|Reflections on Life|
by J. Binford-Bell
Last year was not an easy one. There were the usual struggles in life which lately seem to be economic and physical. Getting older on a fixed income isn't for sissies. But the big hurtle last year ways my age. A very small number of people in my family have made it past 67. Okay, I am just one day past that number but still it is past.
Mother and Dad both died when they were 67 (three years apart) from health issues. Somehow you get to overlook tornadoes that took my paternal grandmother at an early age. I was somewhat gratified to find out I am not the only person to obsess over getting through the age in which a parent died. But I figured I had a double whammy since both parents died at my age. And there were times I really was not trying that hard to make it to 68.
It was a tough year financially. Couldn't get or keep or get rid of tenants depending on where I was in that cycle of advertise, rent, evict and repair. My preoccupation with making the mortgage payment made it hard to allow my creative muse entry into my soul.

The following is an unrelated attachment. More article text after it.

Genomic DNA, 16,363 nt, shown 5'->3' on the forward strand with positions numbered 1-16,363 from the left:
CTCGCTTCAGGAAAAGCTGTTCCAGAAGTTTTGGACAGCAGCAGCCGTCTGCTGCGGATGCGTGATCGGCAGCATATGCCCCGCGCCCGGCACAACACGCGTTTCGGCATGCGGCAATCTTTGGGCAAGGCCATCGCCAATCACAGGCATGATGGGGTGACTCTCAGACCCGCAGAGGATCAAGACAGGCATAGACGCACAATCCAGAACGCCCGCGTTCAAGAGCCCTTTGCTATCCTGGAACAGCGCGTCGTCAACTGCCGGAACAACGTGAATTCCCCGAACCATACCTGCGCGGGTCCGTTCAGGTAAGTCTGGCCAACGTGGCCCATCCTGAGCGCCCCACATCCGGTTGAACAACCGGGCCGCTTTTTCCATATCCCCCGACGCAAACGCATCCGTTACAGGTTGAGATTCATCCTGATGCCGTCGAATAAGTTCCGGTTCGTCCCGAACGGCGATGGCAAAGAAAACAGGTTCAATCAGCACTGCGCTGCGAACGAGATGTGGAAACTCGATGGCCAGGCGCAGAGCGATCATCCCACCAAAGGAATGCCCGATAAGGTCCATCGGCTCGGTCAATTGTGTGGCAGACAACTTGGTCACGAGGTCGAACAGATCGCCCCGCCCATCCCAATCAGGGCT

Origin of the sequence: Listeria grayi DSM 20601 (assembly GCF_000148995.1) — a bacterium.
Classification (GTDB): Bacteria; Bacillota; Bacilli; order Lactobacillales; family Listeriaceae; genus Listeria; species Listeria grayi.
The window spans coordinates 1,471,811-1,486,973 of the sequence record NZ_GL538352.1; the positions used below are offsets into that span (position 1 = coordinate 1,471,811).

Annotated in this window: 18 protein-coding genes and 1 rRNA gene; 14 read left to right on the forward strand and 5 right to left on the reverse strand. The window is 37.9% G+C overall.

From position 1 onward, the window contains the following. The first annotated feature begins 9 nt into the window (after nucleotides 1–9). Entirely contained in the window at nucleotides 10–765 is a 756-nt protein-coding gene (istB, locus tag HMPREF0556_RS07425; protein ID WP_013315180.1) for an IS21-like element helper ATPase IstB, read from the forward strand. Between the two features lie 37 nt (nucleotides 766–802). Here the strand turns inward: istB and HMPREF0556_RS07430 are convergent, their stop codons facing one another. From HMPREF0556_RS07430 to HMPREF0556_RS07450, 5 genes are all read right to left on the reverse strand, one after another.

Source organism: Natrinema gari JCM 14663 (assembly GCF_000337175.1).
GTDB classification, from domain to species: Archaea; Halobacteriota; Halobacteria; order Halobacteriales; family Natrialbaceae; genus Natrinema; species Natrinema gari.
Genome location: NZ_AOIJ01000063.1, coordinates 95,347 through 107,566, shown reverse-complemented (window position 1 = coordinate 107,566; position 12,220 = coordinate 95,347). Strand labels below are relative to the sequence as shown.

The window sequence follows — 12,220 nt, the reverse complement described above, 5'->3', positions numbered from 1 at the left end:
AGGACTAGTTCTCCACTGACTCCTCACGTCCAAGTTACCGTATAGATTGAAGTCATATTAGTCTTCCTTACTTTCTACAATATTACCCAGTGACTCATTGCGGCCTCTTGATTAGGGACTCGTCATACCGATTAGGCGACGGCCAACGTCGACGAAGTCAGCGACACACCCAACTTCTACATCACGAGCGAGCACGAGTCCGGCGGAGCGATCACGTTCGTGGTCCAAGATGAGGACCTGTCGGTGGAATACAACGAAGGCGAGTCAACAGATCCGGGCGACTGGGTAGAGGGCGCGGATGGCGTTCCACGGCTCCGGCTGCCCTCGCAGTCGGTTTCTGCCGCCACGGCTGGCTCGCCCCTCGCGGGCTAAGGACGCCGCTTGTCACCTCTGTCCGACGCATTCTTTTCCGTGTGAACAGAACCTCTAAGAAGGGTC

I won a few photography contests and sold a few prints but painting seemed beyond my ability or at least my soul. I didn't recommit my spirit to paint on canvas until just recently. Even have entered in a few shows. But it is hard to commit to memberships, subscriptions, diets, exercise plans, finishing the great American novel, or beginning that book of images and poems when you do not see continuing to 68. Hell, I didn't even see the need to get my free Medicare Wellness check up but I did get a tetanus shot after I survived the fall while gardening.
Mardi Gras, my aging standard poodle, and her health issues didn't help much. Nor did the bipolar winter. And let's face it, the totally imaginary spring. I probably read too much John Steinbeck in my youth because I was even linking my life to the drought. Maybe if I expired on some huge rock in the landscape it would rain, my chronically ill neighbor would at last die and free his wife, Mardi Gras would be young again, my ex-husband would stop tugging on my foot from the grave, and my paintings would be in great demand because I was the late and great undiscovered artist.
So it was a dark year. But then what highly creative person with a wild imagination doesn't have dark times. It can even be viewed as grist for the creative mill. I made it to 68. Happy Birthday to me.